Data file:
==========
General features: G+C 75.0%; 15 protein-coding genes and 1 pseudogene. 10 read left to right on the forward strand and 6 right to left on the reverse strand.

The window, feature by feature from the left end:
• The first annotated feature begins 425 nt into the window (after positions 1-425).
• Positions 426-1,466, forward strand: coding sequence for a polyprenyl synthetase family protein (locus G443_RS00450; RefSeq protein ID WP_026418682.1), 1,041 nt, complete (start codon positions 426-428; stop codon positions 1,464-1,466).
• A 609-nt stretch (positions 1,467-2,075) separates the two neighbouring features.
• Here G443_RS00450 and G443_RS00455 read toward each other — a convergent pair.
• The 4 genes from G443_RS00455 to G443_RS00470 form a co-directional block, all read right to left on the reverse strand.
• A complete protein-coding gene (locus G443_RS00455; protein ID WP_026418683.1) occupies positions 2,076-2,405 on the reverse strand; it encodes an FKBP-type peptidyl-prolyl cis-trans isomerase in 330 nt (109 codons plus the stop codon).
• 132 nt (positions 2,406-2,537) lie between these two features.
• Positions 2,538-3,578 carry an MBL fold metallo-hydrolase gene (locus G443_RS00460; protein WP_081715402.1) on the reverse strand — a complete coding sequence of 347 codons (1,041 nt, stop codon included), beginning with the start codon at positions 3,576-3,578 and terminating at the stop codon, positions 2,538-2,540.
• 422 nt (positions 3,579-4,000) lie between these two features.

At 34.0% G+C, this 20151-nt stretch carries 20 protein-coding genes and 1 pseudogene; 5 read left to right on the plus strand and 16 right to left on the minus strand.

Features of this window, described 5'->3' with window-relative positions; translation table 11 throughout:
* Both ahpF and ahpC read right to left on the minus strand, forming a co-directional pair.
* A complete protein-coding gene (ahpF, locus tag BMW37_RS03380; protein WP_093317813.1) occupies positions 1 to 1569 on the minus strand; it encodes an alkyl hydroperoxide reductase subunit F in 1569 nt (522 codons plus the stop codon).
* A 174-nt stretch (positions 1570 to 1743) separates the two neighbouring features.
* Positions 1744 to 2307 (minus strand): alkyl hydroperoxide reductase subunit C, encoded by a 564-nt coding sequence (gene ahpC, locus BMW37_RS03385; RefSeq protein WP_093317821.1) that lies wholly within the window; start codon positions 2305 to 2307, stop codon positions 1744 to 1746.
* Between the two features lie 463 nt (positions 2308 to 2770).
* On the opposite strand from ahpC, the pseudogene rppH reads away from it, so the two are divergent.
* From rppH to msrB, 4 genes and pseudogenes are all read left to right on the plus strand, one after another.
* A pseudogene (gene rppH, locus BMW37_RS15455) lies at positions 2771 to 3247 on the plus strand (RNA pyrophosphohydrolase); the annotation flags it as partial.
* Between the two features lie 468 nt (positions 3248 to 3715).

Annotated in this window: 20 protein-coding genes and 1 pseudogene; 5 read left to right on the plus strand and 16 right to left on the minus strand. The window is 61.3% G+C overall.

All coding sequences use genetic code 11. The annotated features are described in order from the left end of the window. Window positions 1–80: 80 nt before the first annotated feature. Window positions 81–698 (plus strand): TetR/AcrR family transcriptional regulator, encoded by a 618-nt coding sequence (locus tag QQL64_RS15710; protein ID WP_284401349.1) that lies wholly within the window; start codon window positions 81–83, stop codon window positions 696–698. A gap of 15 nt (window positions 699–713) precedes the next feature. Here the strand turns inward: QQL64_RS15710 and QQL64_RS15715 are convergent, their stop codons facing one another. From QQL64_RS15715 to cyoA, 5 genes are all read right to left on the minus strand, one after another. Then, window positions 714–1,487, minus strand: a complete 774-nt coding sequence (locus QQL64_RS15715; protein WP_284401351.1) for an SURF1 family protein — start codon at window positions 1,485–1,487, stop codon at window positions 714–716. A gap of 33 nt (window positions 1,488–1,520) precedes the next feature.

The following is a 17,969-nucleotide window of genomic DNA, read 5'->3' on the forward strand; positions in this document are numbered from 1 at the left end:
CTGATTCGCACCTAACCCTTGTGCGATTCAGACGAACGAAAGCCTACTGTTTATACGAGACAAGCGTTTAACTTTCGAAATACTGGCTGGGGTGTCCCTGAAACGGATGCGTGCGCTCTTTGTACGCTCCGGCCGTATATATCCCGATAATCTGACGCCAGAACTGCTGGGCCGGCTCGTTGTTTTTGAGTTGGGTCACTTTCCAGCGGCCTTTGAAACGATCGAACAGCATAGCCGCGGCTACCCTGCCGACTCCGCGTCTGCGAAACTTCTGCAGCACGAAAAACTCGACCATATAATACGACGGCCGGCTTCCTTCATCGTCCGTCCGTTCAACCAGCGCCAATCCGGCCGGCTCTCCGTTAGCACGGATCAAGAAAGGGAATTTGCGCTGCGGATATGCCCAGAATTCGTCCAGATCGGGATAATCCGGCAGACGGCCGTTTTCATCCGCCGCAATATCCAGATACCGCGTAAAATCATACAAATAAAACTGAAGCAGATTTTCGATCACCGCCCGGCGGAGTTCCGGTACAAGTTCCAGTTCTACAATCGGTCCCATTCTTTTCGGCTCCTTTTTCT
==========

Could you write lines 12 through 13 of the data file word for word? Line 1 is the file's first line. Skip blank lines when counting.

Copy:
At 34.0% G+C, this 20151-nt stretch carries 20 protein-coding genes and 1 pseudogene; 5 read left to right on the plus strand and 16 right to left on the minus strand.

Features of this window, described 5'->3' with window-relative positions; translation table 11 throughout: